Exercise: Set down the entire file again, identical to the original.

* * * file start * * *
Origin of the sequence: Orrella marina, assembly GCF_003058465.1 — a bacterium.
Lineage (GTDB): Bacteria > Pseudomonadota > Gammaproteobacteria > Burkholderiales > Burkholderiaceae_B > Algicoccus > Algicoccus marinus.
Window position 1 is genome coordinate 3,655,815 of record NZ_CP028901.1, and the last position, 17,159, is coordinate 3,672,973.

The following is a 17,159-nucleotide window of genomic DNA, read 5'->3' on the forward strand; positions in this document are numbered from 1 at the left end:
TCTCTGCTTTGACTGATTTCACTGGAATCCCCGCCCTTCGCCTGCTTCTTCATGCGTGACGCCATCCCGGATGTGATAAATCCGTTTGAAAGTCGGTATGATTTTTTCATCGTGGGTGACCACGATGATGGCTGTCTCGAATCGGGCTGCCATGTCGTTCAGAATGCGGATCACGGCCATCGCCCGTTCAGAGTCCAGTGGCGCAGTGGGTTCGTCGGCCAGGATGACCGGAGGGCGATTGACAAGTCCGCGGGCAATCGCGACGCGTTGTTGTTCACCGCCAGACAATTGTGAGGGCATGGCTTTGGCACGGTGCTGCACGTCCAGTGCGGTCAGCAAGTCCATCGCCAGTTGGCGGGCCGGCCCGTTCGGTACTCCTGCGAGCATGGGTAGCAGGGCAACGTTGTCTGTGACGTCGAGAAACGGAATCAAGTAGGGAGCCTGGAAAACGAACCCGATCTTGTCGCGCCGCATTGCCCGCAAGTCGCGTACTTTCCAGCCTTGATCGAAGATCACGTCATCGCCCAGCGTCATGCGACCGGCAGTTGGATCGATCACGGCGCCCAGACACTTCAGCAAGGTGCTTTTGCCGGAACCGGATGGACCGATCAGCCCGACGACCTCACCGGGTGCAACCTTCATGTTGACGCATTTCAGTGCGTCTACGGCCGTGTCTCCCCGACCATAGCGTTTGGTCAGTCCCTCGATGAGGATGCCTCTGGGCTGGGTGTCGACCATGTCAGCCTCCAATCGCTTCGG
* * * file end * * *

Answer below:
Origin of the sequence: Orrella marina, assembly GCF_003058465.1 — a bacterium.
Lineage (GTDB): Bacteria > Pseudomonadota > Gammaproteobacteria > Burkholderiales > Burkholderiaceae_B > Algicoccus > Algicoccus marinus.
Window position 1 is genome coordinate 3,655,815 of record NZ_CP028901.1, and the last position, 17,159, is coordinate 3,672,973.

The following is a 17,159-nucleotide window of genomic DNA, read 5'->3' on the forward strand; positions in this document are numbered from 1 at the left end:
TCTCTGCTTTGACTGATTTCACTGGAATCCCCGCCCTTCGCCTGCTTCTTCATGCGTGACGCCATCCCGGATGTGATAAATCCGTTTGAAAGTCGGTATGATTTTTTCATCGTGGGTGACCACGATGATGGCTGTCTCGAATCGGGCTGCCATGTCGTTCAGAATGCGGATCACGGCCATCGCCCGTTCAGAGTCCAGTGGCGCAGTGGGTTCGTCGGCCAGGATGACCGGAGGGCGATTGACAAGTCCGCGGGCAATCGCGACGCGTTGTTGTTCACCGCCAGACAATTGTGAGGGCATGGCTTTGGCACGGTGCTGCACGTCCAGTGCGGTCAGCAAGTCCATCGCCAGTTGGCGGGCCGGCCCGTTCGGTACTCCTGCGAGCATGGGTAGCAGGGCAACGTTGTCTGTGACGTCGAGAAACGGAATCAAGTAGGGAGCCTGGAAAACGAACCCGATCTTGTCGCGCCGCATTGCCCGCAAGTCGCGTACTTTCCAGCCTTGATCGAAGATCACGTCATCGCCCAGCGTCATGCGACCGGCAGTTGGATCGATCACGGCGCCCAGACACTTCAGCAAGGTGCTTTTGCCGGAACCGGATGGACCGATCAGCCCGACGACCTCACCGGGTGCAACCTTCATGTTGACGCATTTCAGTGCGTCTACGGCCGTGTCTCCCCGACCATAGCGTTTGGTCAGTCCCTCGATGAGGATGCCTCTGGGCTGGGTGTCGACCATGTCAGCCTCCAATCGCTTCGG